Your School. Your Paper. Since 1936.

The Suffolk Journal

Your School. Your Paper. Since 1936.

The Suffolk Journal

Your School. Your Paper. Since 1936.

The Suffolk Journal

OPINION: Trump should be held accountable for his participation in the 2020 voting fraud

Former+President+of+the+United+States%2C+Donald+Trump%2C+speaking+at+the+2017+Conservative+Political+Action+Conference+in+National+Harbor%2C+Maryland.%0A
Wikimedia Commons
Former President of the United States, Donald Trump, speaking at the 2017 Conservative Political Action Conference in National Harbor, Maryland.

Since the 2020 election, there has been a dispute about former President Donald Trump’s involvement in voter fraud and the insurrection on Jan. 6, 2021. Courts have debated whether his presidential immunity protects him from legal action, but recently determined he does not have absolute immunity. 

Trump himself argues that he should have “absolute immunity” from criminal charges for voting fraud and the Jan. 6 insurrection. A federal appeals court recently ruled against his argument, solidifying Trump’s accountability in corrupting the election and encouraging his followers to storm the capitol.

Trump underwent multiple attempts to overturn the 2020 election, including “disenfranchis[ing] voters through targeted harassment, intimidation and efforts to prevent the complete counting and certification of ballots” according to NBC. These illegal acts, as well as his involvement in the insurrection, may cause legal action to be brought against him.

Presidents typically cannot be indicted for criminal charges while in office because it would “would impermissibly undermine the capacity of the executive branch.” They also cannot be subject to civil cases that involve presidential actions according to the Nixon v. Fitzgerald case, which is why this ruling is so pivotal.

The federal appeals court stated that the former president should be treated as “citizen Trump, with all of the defenses of any other criminal defendant.” This is a fair and just ruling, if a president breaks those same rules they enforce and uphold, it is only right they be held responsible.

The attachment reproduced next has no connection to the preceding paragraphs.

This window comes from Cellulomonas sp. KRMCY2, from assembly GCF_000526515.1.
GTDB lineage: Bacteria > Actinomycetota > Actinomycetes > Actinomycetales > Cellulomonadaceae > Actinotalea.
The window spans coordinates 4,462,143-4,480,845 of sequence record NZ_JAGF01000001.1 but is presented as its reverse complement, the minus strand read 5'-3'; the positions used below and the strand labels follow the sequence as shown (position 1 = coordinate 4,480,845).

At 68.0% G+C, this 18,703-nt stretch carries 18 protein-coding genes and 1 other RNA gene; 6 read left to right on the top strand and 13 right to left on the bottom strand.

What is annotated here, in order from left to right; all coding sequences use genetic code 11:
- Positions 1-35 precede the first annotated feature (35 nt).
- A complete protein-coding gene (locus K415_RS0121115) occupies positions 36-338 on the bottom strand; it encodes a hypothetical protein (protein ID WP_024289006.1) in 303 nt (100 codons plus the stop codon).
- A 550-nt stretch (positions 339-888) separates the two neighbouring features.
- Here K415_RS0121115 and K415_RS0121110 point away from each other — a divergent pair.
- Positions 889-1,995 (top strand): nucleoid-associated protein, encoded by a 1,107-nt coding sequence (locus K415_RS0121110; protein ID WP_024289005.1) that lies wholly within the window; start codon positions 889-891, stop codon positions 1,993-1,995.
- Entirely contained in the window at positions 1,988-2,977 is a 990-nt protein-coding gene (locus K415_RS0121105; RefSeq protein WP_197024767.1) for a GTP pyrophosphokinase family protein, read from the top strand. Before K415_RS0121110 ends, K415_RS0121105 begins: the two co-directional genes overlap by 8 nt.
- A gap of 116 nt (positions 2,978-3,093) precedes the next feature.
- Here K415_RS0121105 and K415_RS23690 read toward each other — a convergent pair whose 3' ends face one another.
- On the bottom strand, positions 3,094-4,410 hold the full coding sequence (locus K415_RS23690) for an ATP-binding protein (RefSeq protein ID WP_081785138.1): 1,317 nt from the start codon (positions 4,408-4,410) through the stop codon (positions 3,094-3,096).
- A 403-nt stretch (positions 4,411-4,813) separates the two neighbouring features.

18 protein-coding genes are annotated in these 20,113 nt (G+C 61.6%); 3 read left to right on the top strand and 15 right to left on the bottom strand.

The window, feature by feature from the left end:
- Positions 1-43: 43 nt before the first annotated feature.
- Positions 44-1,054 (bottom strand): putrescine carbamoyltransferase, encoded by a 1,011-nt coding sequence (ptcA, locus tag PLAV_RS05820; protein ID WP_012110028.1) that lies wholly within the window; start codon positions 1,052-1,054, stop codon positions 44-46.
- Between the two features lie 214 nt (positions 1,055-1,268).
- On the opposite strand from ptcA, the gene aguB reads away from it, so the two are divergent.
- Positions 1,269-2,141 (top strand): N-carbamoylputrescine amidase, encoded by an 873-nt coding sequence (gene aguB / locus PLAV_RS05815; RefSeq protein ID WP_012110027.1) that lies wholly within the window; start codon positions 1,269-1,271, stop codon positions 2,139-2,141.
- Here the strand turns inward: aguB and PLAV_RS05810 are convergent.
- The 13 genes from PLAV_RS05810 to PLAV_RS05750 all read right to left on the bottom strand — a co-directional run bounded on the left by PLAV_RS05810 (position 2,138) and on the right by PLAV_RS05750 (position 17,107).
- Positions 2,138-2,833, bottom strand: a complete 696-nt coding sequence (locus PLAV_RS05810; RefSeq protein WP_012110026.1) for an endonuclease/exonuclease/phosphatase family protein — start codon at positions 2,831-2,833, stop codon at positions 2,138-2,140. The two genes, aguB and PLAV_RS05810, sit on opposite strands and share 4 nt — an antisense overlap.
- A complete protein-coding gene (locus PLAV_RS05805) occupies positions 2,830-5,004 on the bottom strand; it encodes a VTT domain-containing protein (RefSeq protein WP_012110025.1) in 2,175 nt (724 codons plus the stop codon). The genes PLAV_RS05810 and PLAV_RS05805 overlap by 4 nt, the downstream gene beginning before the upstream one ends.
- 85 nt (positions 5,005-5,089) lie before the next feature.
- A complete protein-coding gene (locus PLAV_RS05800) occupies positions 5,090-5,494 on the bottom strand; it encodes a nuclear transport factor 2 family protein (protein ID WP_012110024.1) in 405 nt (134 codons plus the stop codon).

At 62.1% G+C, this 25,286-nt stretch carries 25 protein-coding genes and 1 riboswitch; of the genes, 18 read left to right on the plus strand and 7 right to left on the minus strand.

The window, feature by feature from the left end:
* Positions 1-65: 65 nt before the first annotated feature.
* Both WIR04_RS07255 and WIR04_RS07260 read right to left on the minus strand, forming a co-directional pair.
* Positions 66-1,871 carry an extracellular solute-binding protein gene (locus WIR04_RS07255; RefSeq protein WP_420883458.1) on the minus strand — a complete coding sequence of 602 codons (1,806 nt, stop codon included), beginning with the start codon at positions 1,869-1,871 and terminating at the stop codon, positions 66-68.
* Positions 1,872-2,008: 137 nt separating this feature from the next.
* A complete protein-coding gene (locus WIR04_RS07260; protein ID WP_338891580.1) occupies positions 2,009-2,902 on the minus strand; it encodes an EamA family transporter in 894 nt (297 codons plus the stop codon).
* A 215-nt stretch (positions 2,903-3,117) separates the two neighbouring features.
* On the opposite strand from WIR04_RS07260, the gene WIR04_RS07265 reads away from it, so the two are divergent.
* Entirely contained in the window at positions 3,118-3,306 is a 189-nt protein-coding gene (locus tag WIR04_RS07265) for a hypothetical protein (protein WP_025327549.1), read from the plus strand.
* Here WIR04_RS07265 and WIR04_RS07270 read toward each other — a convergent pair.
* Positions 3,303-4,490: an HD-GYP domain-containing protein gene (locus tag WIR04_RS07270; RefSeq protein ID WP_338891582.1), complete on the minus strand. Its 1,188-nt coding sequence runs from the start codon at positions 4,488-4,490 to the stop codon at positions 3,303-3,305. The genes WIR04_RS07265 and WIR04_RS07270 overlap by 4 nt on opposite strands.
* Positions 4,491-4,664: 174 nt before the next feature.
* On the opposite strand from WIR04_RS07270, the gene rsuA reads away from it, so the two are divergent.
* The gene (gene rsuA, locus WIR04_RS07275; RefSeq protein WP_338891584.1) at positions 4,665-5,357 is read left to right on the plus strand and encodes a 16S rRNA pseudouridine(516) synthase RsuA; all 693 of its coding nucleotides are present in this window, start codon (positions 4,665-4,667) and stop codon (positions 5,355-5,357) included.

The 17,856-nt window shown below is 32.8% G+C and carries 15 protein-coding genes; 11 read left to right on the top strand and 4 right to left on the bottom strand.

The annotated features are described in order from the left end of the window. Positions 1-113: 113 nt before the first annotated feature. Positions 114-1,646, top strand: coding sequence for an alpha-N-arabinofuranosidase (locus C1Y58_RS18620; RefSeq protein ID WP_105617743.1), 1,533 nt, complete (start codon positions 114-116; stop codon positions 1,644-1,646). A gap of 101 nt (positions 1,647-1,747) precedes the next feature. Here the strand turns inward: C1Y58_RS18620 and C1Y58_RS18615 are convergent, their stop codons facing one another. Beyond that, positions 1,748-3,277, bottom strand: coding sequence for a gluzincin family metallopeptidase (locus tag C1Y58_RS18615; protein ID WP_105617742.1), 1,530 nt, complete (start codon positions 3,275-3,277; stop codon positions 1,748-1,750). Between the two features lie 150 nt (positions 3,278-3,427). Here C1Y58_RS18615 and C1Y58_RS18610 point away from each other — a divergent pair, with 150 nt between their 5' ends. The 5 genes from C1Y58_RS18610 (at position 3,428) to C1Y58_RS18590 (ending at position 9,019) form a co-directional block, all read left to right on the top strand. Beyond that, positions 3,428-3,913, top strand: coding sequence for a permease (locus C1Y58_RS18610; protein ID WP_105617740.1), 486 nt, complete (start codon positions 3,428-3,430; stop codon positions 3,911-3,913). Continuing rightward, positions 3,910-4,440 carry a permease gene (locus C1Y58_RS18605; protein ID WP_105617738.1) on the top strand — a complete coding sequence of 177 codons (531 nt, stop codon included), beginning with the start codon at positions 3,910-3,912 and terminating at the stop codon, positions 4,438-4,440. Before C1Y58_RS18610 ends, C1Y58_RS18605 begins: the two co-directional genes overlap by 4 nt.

Trump’s attorneys argued that future presidents may be hesitant to “act within their role” if they have the possibility of being indicted for their acts, and former presidents could be indicted for their actions as well. Despite Trump and his team’s view that immunity should protect presidents, the court determined that in his case that he can be prosecuted.

Since it has been said that Trump can be held legally responsible, there are a plethora of issues that may be addressed; for example, during the Jan. 6 insurrection, he made a variety of false claims, such as blaming Nancy Pelosi for the incident and neglecting to call “any high-level Defense official” according to CNN.

Trump’s attempts to use presidential immunity to avoid responsibility span further than just the 2020 election. He has tried to use his immunity in several other cases, including civil cases regarding the insurrection and a civil defamation case. This defense has proved to be unsuccessful. 

Despite losing his argument for presidential immunity, Trump will likely continue his appeal and bring his case to the Supreme Court. However, because it was ruled by the panel that he is to be treated like any other criminal defendant, it may not have much success there either.

If courts were to rule in Trump’s favor, it would be “placing the president beyond the reach of all three branches” according to the memo and its mention in the New York Times. Presidential immunity is a power that should not be taken lightly and should be used with caution and removed as necessary.

The decision to allow Trump to be prosecuted and not to have presidential immunity is a cornerstone of what American politics should strive for; accountability for corruption and scrutinization of those in positions of power to ensure they are doing what is right for the nation.

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About the Contributor
Ellie Gregory, Asst. Copy Editor | she/her
Ellie is a freshman from Bedford, New Hampshire, majoring in criminal justice. When she isn’t doing homework or writing an article, you can find her exploring Boston, reading, writing poetry or listening to Taylor Swift.

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